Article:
Ubuntu: Is `sudo chown -R $USER $HOME` safe?



Question:

Are there any files, like in ~/.config or elsewhere, in the home directory that should be owned by root?

Will recursively changing the ownership of every file in my user's ~ to be my user be harmful?


Solution:1

Are there any files, like in ~/.config or elsewhere, in the home directory that should be owned by root?

No you should be the owner of all the files and folders under your home.

What may be the possible trouble otherwise?

In your home there exists many user level settings for various applications and system itself in the hidden files and folders. If you chown them to root you will be in trouble in the next login. At the time of login your profile could not be loaded as you have no longer access permission to the configuration files. And you will be most probably kicked out to the login screen. In the process you will lock yourself.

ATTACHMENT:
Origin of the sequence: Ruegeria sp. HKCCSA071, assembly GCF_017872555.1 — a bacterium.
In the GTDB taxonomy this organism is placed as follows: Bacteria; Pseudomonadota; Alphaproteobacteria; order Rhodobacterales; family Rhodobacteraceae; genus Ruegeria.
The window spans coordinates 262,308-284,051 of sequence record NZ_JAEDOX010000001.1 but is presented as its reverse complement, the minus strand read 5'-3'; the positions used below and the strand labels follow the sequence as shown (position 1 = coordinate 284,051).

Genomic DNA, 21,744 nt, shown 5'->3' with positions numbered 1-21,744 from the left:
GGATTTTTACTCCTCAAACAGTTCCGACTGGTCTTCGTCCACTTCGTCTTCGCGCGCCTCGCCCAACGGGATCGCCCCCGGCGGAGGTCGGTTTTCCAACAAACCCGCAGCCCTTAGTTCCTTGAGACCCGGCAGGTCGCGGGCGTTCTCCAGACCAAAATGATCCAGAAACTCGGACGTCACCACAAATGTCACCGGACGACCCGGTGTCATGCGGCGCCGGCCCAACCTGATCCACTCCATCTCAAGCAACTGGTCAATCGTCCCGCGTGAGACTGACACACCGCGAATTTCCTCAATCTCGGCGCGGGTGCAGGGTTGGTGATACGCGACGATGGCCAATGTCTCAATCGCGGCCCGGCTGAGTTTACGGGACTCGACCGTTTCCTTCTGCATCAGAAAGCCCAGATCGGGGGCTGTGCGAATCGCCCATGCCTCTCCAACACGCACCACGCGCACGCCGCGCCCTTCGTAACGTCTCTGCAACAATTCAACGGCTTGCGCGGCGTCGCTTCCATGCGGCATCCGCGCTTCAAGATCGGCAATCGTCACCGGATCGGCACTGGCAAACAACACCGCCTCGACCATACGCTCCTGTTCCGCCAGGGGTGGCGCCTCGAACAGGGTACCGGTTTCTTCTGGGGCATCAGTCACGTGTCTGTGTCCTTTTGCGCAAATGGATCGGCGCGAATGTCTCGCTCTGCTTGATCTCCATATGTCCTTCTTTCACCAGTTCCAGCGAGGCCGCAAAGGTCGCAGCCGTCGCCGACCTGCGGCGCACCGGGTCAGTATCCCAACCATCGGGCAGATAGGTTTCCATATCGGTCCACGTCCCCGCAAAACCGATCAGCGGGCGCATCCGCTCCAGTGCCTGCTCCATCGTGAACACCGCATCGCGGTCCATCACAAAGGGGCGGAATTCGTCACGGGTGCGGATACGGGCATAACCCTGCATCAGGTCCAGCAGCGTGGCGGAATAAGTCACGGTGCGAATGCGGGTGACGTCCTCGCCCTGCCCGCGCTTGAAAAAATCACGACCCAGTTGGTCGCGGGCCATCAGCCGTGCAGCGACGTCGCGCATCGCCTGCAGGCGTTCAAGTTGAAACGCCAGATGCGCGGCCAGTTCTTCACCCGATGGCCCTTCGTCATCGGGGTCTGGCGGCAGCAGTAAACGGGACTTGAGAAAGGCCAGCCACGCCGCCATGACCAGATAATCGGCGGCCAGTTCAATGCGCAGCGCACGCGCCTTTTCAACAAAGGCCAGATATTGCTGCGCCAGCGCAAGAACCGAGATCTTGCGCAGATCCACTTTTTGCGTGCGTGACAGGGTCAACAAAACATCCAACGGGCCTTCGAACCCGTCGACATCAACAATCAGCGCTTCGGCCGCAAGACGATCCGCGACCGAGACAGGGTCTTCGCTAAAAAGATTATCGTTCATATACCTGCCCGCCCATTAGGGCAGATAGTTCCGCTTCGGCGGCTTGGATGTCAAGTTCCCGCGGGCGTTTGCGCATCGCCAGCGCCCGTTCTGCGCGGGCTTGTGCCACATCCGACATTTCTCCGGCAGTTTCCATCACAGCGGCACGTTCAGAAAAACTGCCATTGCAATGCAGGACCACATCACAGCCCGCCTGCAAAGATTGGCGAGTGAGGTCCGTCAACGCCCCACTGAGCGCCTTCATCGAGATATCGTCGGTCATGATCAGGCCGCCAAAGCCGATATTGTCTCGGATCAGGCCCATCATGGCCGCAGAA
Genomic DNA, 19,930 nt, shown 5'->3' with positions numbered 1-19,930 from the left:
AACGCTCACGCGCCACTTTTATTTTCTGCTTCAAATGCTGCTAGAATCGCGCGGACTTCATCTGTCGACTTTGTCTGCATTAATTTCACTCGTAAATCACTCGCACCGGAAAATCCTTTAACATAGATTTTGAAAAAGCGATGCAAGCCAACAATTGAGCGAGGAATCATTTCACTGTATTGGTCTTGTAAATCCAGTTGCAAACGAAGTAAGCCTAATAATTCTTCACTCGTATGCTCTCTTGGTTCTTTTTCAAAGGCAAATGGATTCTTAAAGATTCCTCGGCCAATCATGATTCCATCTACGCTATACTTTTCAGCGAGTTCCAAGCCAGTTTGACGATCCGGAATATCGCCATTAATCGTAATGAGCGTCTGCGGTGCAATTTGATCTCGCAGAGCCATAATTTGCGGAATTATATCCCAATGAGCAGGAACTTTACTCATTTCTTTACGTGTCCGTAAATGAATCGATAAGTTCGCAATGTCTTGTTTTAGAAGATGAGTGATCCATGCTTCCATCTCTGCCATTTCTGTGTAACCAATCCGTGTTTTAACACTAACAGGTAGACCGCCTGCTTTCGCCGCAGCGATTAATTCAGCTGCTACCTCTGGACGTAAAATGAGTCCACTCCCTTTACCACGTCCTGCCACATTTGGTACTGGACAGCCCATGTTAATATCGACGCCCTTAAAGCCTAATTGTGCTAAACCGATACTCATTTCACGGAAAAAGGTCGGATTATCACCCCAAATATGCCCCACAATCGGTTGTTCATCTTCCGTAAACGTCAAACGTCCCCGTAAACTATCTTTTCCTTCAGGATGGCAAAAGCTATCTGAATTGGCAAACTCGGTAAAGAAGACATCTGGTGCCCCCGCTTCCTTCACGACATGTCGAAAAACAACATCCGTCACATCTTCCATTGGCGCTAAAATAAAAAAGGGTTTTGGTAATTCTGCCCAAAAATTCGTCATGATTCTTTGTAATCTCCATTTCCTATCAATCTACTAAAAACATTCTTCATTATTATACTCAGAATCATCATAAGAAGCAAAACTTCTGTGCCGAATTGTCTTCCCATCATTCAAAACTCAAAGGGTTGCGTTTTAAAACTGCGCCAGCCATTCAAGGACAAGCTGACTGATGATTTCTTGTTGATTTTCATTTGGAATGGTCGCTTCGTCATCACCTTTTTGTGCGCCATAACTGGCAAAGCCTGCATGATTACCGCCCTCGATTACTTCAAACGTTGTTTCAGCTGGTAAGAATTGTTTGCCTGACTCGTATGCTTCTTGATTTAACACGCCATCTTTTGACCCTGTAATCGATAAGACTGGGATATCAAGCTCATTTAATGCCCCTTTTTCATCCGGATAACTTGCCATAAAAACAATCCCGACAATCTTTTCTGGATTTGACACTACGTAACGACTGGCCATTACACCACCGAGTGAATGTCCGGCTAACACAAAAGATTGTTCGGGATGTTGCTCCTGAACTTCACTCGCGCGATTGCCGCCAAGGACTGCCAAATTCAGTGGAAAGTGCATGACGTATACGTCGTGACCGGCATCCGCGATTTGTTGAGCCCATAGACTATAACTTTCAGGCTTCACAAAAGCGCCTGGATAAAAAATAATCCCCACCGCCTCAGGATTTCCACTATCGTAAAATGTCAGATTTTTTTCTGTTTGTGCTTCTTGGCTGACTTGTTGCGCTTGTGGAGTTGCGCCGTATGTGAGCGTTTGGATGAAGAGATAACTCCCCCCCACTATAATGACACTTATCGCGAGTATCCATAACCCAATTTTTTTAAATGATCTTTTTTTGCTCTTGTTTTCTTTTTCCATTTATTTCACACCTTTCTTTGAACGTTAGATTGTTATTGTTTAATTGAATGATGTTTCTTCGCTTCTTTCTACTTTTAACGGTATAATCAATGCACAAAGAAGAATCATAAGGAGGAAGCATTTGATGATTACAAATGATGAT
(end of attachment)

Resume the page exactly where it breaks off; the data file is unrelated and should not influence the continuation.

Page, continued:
Will recursively changing the ownership of every file in my user's ~ to be my user be harmful?

There is no harm in doing so. But keep in mind the case as pointed out by Lekensteyn in the comment above. I am quoting it,

Beware of rare edge cases when literally executing the command in the title, $USER and $HOME can be changed. E.g. USER=nobody; HOME=/; sudo chown -R $USER $HOME is unsafe.

There is a better proposal than to recursive chown in the comment above,

you can find files not owned by you using find ~ ! -user $USER -ls (assuming a same environment where the variables have not been changed). And rename only those files.


Solution:2

All of the files and directories in your home directory(/home/user) should be owned by your user.


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